It’s a New Year, which means you’ll start receiving tax documents from your employers, investments, and contractors. That’s why this week’s MoneyDo is Get Yourself Organized & Prepared To File Your 2018 Tax Return.
One easy way to keep yourself from being overwhelmed is to create a folder on your computer’s desktop – or a real folder on your real desktop or kitchen counter. As you get tax documents and collect information, you can store them inside as you prepare.
Personal information you’ll need –
- Social Security numbers and dates of birth for you, your spouse and your dependents.
- Copies of last year’s tax return for you and your spouse are helpful. (If you filed using one of the popular tax filing websites, they may have archived a copy for you online).
- Bank account number and routing number for making a payment or receiving a refund.
- Foreign bank account information—location, name of bank, account number, peak value of account during the year
As you start receiving information on your income sources, make sure you review your withholding. This would involve reviewing your payroll exemptions, and the rate you are using to have taxes withheld form IRA, pension, or social security income.
Information about your income you’ll need, if applicable –
- W-2 forms for you and your spouse
- Investment income—various forms 1099 (-INT, -DIV, -B, etc.), K-1s, stock option information
- Income from state and local income tax refunds and/or unemployment: forms 1099-G
- Alimony received
- Business or farming income—profit/loss statement, capital equipment information
- If you use your home for business—home size, office size, home expenses, office expenses.
- IRA/pension distributions—forms 1099-R
- Rental property income/expense—profit/loss statement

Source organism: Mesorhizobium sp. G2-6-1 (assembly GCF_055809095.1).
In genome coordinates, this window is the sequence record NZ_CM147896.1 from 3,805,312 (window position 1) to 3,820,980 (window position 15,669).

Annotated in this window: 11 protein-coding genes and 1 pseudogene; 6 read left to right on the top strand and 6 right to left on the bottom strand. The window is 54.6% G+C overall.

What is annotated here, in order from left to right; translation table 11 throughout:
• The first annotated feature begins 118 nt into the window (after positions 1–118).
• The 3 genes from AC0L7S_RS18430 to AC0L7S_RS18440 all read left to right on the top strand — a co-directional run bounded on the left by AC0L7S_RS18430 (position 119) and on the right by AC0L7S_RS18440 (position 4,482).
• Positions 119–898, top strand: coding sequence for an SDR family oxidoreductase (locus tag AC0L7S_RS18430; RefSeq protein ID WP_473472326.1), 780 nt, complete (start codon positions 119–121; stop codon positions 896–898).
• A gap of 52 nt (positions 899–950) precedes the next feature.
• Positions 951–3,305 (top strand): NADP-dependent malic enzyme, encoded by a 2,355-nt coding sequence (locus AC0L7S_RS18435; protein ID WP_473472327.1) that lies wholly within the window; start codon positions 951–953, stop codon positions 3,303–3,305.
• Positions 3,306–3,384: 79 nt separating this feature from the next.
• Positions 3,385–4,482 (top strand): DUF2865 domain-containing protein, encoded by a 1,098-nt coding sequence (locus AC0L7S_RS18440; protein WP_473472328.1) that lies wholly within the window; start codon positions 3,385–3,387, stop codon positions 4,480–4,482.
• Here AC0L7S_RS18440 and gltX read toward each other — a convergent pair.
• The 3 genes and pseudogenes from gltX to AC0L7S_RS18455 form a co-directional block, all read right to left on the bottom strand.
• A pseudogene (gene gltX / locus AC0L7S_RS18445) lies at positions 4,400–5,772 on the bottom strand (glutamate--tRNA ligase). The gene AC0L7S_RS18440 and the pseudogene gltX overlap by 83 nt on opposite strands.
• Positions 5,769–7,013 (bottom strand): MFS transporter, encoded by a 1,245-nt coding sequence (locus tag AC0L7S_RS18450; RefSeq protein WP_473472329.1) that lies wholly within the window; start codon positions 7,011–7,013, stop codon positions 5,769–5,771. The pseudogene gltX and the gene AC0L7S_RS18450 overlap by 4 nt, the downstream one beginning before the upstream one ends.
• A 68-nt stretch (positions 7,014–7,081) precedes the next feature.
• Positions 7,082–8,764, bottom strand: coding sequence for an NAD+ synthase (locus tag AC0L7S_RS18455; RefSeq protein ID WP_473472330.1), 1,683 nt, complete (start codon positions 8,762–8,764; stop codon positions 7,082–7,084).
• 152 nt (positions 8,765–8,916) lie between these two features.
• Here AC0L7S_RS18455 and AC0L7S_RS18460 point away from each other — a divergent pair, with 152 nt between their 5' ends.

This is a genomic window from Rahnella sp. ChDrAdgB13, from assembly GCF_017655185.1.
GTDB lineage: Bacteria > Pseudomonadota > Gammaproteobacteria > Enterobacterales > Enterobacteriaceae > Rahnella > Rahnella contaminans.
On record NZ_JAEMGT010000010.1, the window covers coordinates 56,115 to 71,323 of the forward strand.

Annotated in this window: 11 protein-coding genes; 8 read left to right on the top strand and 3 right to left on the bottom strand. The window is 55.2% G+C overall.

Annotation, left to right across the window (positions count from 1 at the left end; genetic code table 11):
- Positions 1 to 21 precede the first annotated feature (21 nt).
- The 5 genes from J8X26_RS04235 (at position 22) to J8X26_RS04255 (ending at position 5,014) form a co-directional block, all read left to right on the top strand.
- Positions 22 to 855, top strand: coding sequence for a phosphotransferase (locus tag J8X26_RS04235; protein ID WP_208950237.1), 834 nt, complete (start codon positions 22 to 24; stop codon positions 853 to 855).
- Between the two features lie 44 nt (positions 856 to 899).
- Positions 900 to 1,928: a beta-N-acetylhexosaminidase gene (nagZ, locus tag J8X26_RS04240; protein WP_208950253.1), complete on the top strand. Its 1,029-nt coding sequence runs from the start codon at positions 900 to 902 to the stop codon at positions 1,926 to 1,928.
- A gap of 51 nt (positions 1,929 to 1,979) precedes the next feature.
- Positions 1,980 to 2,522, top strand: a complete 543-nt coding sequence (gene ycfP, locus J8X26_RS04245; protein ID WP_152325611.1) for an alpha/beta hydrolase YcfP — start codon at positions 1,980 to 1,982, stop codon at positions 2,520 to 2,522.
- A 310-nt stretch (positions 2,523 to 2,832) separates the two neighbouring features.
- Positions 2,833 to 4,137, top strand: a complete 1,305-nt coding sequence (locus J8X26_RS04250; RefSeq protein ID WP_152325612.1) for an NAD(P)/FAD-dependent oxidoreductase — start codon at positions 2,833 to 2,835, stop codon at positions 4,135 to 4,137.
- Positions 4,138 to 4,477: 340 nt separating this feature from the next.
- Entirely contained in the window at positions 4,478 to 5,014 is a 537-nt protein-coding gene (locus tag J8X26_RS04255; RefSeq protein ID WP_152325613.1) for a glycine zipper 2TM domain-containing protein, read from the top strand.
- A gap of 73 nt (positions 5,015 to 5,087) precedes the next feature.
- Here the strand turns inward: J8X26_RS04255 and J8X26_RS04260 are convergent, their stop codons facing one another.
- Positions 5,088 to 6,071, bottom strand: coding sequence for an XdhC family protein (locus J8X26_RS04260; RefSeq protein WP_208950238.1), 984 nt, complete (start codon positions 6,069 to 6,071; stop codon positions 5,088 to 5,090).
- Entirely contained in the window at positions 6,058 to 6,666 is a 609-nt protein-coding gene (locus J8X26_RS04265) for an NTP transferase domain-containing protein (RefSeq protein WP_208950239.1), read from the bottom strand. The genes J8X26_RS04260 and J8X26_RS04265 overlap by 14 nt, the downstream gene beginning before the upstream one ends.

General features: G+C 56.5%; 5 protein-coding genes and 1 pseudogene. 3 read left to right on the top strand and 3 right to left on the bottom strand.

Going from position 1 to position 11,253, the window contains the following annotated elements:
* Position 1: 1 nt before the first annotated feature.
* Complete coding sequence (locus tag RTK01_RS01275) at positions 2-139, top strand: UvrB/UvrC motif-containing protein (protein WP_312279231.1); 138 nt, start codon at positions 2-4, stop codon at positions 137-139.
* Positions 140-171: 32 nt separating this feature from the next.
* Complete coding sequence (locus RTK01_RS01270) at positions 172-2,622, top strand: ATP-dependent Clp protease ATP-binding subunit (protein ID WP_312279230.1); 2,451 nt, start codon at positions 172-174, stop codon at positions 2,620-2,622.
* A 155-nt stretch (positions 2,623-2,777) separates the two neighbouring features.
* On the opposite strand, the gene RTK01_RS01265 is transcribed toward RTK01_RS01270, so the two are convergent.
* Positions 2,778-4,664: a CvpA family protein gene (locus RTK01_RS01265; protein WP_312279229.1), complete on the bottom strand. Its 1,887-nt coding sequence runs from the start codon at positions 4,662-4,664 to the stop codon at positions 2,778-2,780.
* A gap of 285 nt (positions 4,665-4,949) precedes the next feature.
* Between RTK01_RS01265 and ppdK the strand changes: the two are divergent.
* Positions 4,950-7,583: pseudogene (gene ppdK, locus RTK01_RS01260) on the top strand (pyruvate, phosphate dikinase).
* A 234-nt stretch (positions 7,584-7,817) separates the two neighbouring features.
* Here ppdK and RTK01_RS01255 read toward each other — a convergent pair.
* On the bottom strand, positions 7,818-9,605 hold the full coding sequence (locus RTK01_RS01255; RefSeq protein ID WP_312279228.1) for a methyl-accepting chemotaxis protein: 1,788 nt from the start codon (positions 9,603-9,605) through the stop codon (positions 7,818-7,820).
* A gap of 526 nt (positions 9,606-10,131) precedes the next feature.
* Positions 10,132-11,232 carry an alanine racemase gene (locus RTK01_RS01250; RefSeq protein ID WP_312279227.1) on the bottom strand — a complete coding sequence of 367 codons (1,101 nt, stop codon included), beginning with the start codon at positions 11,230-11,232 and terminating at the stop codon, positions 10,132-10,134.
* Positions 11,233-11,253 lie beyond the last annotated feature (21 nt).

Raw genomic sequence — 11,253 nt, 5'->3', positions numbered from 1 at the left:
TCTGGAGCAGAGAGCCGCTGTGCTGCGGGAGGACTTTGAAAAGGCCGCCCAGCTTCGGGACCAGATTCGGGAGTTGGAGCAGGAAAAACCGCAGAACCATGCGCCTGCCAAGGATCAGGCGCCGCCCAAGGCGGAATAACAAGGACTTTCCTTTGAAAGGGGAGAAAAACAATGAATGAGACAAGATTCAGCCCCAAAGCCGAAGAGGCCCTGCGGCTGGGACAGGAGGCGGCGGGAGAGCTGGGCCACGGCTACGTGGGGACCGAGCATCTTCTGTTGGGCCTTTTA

- Social Security benefits—forms SSA-1099
- Income from sales of property—original cost and cost of capital improvements, escrow closing statement, cancelled debt information (form 1099-C)
- Prior year installment sale information—forms 6252, principal and Interest collected during the year, SSN and address of payer
- Other miscellaneous income—jury duty, gambling winnings, Health Savings Account (HSA), scholarships, etc.
Adjustments to your income –
This list refers to items or incidences that may help to reduce your taxable income, which in turn can increase your tax refund or lower the amount you owe.
- IRA contribution
- Student loan interest
- Health Savings Account (HSA) contributions
- Self-employed health insurance payments
- Keogh, SEP, SIMPLE and other self-employed pension plans
- Alimony paid
- Educator expenses
Itemized tax deductions and credits-
While itemizing deductions have change with the new tax reform, it may still be beneficial to determine how much your itemized deductions are as there may be other benefits for some of the deductions. In order to itemize, try to collect the following documentation to make sure you get all the deductions and credits available to you.
- Education costs—forms 1098-T, education expenses
- Child care costs—provider’s name, address, tax id, and amount paid
- Adoption costs—SSN of child, legal, medical, and transportation costs
- Home mortgage interest and points you paid—Forms 1098
- Investment interest expense
- Charitable donations—cash amounts and value of donated property, miles driven, and out-of-pocket expenses
- Be sure to have proper documentation from the charity prior to filing your return
- Casualty and theft losses—amount of damage, insurance reimbursements if you lived in a federally declared disaster area
- Medical and dental expenses
Taxes you’ve paid –
Keep track of the taxes you’ve already paid so you can prevent overpaying.
- State and local income taxes paid
- Real estate taxes paid
- Estimated tax payment made during the year, prior year refund applied to current year, and any amount paid with an extension to file.